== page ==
Wednesday, September 28, 2011

Extinction and taxes

There's not actually very much evolution in Robert Frank's The Darwin Economy. Frank takes a big idea from Darwin: the insight that success is relative, and so how much is enough depends on what everyone else is doing. But the deeper you go into the book, the less Darwin is mentioned. (Also, this something that economists must have already realized, because they've got a name for it: positional spending.) Essentially, it's a book about tax policy, and a very good one.

I've got a piece in Slate criticizing his biological examples (and spinning off from there). But I thought the writing about economics was excellent, partly because I'm not an economist and it was all clear to me. Not everything he advocates chimed with my prior prejudices — he argues (convincingly), for example, that goods should be allocated on willingness to pay, even though that might see them go to those we consider less deserving. But it's hard not to think that the world would be a better place if Frank were making tax policy.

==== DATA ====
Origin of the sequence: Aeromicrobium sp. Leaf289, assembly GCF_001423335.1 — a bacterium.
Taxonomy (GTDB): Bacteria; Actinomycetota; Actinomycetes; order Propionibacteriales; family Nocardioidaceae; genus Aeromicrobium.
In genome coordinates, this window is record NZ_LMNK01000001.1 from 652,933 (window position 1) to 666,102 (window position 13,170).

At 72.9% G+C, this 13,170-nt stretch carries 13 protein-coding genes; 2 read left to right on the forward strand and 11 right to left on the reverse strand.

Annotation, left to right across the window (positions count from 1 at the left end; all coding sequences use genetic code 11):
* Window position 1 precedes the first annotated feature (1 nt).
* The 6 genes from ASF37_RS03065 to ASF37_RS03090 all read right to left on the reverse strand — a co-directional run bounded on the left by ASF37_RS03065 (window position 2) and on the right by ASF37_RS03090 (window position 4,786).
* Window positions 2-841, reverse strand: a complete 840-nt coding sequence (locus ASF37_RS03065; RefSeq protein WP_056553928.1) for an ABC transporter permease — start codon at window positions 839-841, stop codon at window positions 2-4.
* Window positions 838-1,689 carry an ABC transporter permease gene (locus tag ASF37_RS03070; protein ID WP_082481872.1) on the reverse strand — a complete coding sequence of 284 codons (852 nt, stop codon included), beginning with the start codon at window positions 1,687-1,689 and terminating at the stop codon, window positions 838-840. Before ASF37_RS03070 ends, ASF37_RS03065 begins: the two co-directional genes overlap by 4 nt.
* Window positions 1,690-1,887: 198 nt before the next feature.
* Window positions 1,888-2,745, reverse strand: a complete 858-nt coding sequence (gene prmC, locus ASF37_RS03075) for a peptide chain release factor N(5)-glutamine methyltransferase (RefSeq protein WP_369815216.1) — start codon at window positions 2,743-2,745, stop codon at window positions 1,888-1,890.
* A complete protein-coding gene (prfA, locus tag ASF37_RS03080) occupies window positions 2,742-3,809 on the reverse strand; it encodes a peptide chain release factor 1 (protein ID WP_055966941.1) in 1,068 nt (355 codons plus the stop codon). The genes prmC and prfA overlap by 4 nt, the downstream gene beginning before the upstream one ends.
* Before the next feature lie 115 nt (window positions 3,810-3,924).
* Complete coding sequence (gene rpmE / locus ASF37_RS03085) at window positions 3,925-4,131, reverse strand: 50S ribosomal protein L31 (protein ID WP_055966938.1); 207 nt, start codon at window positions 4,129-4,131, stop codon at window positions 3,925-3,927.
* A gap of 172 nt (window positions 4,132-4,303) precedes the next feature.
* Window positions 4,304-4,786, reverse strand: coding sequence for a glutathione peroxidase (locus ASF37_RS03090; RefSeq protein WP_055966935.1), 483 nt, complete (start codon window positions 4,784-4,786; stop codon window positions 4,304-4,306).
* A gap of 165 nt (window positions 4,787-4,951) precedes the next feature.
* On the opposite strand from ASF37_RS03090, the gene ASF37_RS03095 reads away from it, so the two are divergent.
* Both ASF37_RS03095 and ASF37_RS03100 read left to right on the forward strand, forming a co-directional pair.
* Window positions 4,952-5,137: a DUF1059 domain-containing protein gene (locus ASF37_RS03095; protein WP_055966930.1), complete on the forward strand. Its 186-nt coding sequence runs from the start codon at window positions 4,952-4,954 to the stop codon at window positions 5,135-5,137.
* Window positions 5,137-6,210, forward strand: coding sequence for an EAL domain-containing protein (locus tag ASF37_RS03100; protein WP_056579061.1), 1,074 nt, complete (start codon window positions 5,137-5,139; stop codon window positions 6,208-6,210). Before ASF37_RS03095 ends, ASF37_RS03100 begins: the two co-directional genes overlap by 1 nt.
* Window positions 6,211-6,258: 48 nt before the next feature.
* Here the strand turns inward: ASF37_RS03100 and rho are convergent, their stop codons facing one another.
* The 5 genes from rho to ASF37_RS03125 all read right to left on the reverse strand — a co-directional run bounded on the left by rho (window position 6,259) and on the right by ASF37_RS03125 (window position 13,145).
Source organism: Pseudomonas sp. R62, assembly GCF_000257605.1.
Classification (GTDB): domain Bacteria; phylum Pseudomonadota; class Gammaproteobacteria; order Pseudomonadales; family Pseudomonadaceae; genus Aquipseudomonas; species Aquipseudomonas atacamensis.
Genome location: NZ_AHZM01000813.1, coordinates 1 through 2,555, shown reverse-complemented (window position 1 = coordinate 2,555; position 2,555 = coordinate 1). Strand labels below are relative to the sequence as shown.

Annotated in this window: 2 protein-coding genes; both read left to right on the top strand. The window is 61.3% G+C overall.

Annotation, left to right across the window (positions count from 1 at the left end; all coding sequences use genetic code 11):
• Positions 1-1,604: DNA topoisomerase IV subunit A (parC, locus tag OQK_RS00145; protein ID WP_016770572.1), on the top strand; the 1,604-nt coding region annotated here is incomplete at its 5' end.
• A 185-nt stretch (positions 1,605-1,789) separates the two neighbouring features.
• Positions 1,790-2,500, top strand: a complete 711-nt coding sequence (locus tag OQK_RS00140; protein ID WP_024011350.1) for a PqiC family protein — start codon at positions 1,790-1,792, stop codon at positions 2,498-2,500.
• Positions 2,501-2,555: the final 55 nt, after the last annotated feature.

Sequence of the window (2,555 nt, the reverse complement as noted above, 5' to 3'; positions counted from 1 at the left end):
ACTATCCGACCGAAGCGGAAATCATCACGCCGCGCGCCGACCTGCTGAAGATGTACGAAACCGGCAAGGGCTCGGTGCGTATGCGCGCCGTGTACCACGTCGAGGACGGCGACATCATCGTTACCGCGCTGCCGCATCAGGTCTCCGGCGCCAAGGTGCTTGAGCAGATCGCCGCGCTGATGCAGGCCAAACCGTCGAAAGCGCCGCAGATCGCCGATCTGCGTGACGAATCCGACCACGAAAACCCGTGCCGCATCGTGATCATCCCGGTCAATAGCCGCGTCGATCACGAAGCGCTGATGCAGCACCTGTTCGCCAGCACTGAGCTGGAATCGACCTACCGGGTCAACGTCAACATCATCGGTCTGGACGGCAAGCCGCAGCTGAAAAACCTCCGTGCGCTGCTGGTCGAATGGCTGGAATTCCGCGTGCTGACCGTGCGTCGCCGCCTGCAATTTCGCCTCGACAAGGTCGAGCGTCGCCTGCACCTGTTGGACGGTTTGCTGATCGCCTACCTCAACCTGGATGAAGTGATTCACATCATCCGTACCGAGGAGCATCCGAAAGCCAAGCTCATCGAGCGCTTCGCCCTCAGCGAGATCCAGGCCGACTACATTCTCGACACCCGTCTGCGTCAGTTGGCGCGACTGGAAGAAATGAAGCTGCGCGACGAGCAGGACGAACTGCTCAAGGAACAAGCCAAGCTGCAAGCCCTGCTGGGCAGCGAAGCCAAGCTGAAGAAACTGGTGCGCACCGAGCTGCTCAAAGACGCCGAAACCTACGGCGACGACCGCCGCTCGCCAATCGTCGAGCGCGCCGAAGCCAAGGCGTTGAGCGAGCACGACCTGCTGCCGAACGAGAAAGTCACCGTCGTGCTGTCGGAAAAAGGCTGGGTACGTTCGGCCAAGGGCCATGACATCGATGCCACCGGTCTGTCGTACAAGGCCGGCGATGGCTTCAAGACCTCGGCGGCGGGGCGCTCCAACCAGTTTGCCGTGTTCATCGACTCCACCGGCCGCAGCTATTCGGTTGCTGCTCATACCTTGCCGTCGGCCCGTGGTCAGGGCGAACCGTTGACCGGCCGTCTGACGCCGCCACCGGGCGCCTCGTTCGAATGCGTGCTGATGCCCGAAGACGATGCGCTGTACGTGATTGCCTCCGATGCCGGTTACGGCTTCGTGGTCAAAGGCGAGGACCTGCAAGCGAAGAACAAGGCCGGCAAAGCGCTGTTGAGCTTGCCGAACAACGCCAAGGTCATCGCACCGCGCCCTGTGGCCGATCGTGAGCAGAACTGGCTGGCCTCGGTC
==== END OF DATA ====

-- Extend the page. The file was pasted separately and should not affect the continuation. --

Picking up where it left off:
Frank makes the point that an arms race and a tragedy of the commons are the same thing. Everyone is better off if everyone shows restraint, but any individual is better off if he or she alone cheats. So the rational thing to do is cheat, and everyone ends up worse off.

This is a connection that biologists have only just begun to make. In particular, Hanna Kokko and her colleagues, including Daniel Rankin, have published a series of papers looking at whether and how a species might evolve itself to death, with selection for individual advantage leading to population collapse. (In a not-very-useful sense, every adaptation beyond being a string of RNA sitting in the primordial soup is a tragedy of the commons, because it diverts resources from reproduction in search of a competitive advantage.)

It's this connection that originally set me thinking about Frank's take on evolution, although, as is the way of these things, nothing of that ended up in the piece.